That’s the not-so-good news. The great news is that the Mariners pulled it out. The big hit in the game wasn’t so much the tying homer by Richie Sexson as it was the two-run single by Ichiro in the seventh that turned a 5-1 game into a 5-3 affair. If Ichiro gets anything less than a hit in that situation, the M’s likely score a run at most and go on to lose. But they didn’t and he gets credit for this win in my book. He’s showed me a lot these past five weeks. Not so much the first four. If you haven’t seen it yet, colleague Larry Stone writes a terrific piece about Ichiro today that sums up everything you need to know about his situation in 800 words or less.
It’s really very simple. And I agree with him that the M’s are highly unlikely to trade Ichiro if they are still contending in mid-to-late July. They would have to get their socks blown off in a trade for a valuable arm and I just don’t see that happening. Not sure the M’s could actually pull off a deal like that even if there was a willing partner.
But as we mentioned this week, it’s a terrible Catch-22. The odds of the Mariners staying in contention all season — that’s deep into August — are very unlikely with this mound staff. But the odds of them being where they are even right now without Ichiro are also highly remote. Without Ichiro last night, this team would be 6 1/2 back of the Angels and 2 1/2 out in the wild-card race. Oh yeah, they’d also be in third place behind an A’s team that keeps on winning and not allowing runs. Two earned runs or less given up in each of Oakland’s past 11 games. They even got a little bit richer with a minor trade after the game.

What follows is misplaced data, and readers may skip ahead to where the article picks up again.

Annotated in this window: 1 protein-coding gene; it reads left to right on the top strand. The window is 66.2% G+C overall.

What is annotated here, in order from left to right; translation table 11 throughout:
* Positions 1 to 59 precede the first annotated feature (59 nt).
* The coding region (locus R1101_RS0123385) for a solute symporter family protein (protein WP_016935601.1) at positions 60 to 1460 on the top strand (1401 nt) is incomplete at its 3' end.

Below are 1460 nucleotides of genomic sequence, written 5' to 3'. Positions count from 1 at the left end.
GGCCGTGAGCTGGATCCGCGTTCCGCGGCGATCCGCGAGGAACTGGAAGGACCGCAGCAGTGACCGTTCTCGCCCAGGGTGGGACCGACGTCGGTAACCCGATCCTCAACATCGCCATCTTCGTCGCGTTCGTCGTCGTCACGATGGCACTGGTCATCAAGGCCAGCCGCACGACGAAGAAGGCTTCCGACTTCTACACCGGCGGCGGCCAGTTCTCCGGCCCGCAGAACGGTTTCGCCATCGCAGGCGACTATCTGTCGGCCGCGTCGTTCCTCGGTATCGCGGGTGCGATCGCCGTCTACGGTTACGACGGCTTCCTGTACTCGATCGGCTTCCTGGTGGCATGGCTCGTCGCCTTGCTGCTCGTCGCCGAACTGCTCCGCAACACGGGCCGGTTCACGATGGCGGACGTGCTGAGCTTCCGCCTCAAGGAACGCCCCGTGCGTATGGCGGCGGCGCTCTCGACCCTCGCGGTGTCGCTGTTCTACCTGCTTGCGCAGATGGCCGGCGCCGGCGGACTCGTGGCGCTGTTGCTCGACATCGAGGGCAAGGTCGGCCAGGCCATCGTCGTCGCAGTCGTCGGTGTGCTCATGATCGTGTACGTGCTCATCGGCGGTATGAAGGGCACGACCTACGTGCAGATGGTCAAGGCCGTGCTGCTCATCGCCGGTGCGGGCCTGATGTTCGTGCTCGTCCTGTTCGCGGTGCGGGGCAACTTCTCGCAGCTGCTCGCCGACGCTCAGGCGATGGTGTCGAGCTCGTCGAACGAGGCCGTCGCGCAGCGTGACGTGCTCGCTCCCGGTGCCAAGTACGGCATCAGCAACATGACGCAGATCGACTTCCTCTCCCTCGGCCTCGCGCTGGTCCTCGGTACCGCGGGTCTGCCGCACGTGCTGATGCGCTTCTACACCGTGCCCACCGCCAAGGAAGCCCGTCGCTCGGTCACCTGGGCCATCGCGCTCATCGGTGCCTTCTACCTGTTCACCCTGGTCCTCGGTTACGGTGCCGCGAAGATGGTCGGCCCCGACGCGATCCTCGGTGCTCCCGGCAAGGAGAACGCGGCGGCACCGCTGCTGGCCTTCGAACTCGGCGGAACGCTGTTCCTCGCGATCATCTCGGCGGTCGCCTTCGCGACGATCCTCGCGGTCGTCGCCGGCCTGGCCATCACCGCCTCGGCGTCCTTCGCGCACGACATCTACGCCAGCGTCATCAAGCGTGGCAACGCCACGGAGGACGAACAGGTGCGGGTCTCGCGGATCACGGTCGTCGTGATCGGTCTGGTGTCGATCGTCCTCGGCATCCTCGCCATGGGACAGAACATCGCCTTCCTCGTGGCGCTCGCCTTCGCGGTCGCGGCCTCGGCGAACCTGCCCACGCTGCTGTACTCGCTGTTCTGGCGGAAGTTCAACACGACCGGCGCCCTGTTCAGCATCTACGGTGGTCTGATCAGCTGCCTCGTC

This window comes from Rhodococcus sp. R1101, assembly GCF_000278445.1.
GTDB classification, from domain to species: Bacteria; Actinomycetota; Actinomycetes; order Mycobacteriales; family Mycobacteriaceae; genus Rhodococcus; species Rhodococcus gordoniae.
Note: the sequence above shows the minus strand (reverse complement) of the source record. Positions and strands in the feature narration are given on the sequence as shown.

Even the computer folks at coolstandings.com have finally come to the realization the M’s have a better shot at the wild card than at capturing baseball’s hottest (best?) division. How do the Mariners keep doing it? With a whole lot of bullpen help, which is why Jason Davis was left out there last night. Even with good starts by Miguel Batista and Weaver in San Diego, the bullpen has been forced to toss 8 1/3 innings the past two games. This cannot continue.
And no, “Lance” there is no writer’s jealousy towards Batista. I’m writing about him because I was asked the question(s). I remain awed that he was able to complete a fiction novel. Very impressive. Much more impressive than what he sometimes brings to the mound. But I’ve said this all season, if you want a guy who throws six innings, allows a ton of baserunners, but sometimes escapes with two runs allowed, sometimes with five or six, he’s your man. Right down the middle. 50-50 shot. Just don’t make him out to be more than he is and he usually won’t disappoint. The tease is where he gets folks dreaming of a 15-win season and of No. 2 starter potential. Won’t happen. Never has. Why? He doesn’t go deep enough into starts. Needs at least three relievers per night to finish off his outings. But of the three newcomers, I’ll reiterate, he is causing the least amount of trouble and has been on a decent roll of late.
But somebody — anybody at all — has to throw at least seven innings for this team at some point. It would be nice for everyone, fans, the bullpen and the team’s coaches and front office, if Felix Hernandez can do that today.